To explain, let me be clear what I mean by abuse. I don’t just mean the obvious: violent threats. I also mean the endless bickering, the predictable snark, the general atmosphere of little violences that permeate the social web…and the fact that the average person can’t do anything about it.
We once glorified Twitter as a great global town square, a shining agora where everyone could come together to converse. But I’ve never been to a town square where people can shove, push, taunt, bully, shout, harass, threaten, stalk, creep, and mob you…for eavesdropping on a conversation that they weren’t a part of…to alleviate their own existential rage…at their shattered dreams…and you can’t even call a cop. What does that particular social phenomenon sound like to you? Twitter could have been a town square. But now it’s more like a drunken, heaving mosh pit. And while there are people who love to dive into mosh pits, they’re probably not the audience you want to try to build a billion dollar publicly listed company that changes the world upon.
The social web became a nasty, brutish place. And that’s because the companies that make it up simply do not not just take abuse seriously…they don’t really consider it at all. Can you remember the last time you heard the CEO of a major tech company talking about…abuse…not ads? Why not? Here’s the harsh truth: they see it as peripheral to their “business models”, a minor nuisance, certainly nothing worth investing in, for theirs is the great endeavor of…selling more ads.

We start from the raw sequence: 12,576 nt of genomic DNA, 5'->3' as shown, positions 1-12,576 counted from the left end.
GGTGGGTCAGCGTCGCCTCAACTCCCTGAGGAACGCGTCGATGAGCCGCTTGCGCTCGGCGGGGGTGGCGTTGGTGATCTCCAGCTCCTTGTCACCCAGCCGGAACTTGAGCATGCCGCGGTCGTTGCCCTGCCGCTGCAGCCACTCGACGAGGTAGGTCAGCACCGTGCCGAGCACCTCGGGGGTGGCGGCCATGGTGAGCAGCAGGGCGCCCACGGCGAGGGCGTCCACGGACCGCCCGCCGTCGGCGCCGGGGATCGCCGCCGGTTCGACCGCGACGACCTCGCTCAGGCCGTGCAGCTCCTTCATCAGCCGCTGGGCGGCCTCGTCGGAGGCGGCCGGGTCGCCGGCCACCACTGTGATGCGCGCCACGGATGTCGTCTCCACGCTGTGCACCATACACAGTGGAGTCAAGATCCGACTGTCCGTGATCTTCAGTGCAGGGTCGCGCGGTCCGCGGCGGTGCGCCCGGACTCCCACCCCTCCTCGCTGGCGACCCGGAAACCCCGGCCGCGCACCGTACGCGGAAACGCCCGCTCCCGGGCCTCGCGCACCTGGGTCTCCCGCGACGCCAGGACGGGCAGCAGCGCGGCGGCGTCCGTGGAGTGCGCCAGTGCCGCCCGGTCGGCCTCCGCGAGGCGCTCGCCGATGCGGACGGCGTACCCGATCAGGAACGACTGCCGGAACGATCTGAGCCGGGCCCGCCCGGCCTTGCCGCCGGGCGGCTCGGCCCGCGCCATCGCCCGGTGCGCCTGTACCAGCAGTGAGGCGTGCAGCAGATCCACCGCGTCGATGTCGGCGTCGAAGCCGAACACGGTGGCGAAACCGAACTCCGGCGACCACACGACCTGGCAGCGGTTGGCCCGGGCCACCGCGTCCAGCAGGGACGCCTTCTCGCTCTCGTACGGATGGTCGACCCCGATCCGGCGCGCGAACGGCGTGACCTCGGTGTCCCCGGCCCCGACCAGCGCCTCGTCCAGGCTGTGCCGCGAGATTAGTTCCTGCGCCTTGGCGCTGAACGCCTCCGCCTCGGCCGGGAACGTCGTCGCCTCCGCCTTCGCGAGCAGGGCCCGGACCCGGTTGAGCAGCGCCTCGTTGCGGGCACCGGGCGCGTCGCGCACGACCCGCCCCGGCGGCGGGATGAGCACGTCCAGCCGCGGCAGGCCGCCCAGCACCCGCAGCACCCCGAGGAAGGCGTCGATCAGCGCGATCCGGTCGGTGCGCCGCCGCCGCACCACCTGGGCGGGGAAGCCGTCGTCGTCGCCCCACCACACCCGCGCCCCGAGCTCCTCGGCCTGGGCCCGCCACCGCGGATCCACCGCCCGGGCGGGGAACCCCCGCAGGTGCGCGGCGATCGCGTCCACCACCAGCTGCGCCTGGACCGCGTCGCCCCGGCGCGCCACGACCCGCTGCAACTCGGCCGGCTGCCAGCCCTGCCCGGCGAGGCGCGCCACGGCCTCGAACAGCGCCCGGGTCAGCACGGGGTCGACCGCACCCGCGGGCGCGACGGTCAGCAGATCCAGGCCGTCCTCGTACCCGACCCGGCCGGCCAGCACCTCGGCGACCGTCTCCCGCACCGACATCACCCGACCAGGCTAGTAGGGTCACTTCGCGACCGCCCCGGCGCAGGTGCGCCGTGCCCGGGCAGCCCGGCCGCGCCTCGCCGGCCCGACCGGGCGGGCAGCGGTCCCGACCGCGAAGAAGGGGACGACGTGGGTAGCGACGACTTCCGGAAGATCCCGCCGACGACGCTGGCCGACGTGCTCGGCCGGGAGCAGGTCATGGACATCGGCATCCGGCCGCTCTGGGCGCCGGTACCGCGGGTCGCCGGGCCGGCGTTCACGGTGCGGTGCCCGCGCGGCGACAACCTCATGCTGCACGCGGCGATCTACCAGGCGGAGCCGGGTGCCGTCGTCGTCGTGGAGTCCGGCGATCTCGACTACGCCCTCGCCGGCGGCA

What really happens on Twitter these days? People have self-sorted into cliques, little in-groups, tribes. The purpose of tribes is to defend their beliefs, their ways, their customs, their culture — their ways of seeing the world. The digital world is separated into “ists” — it doesn’t matter what, really, economists, mens-rightists, leftists, rightists — and those “ists” place their “ism” before and above all, because it is their organizing belief, the very faith that has brought them together in the first place. Hence, to them, it’s the totem to which everyone, including you, must pay homage, and if you dare not to bow down before it…or worse still to challenge it…well, then the faithful will do what they must to defend their gods. They will declare a crusade against you.
Having never seen any need at any point to join the twitter bandwagon it's perhaps too easy to see the whole thing as a troll-a-thon or a self-promotional shill-fest. Now if people understand what's at stake in using social media as a form of mass media and recognize what they're using it for, great. Some of the biggest give aways of information in the midst of the Andrew scenario at Mars Hill were through tweets. It's what made the Mars Hill "we're protecting the privacy of parties involved" such an incompetent sham, it was because a couple of parties involved had blogged and tweeted away their identities without their even having fully realized it. They probably could not have known what it was at the time, though.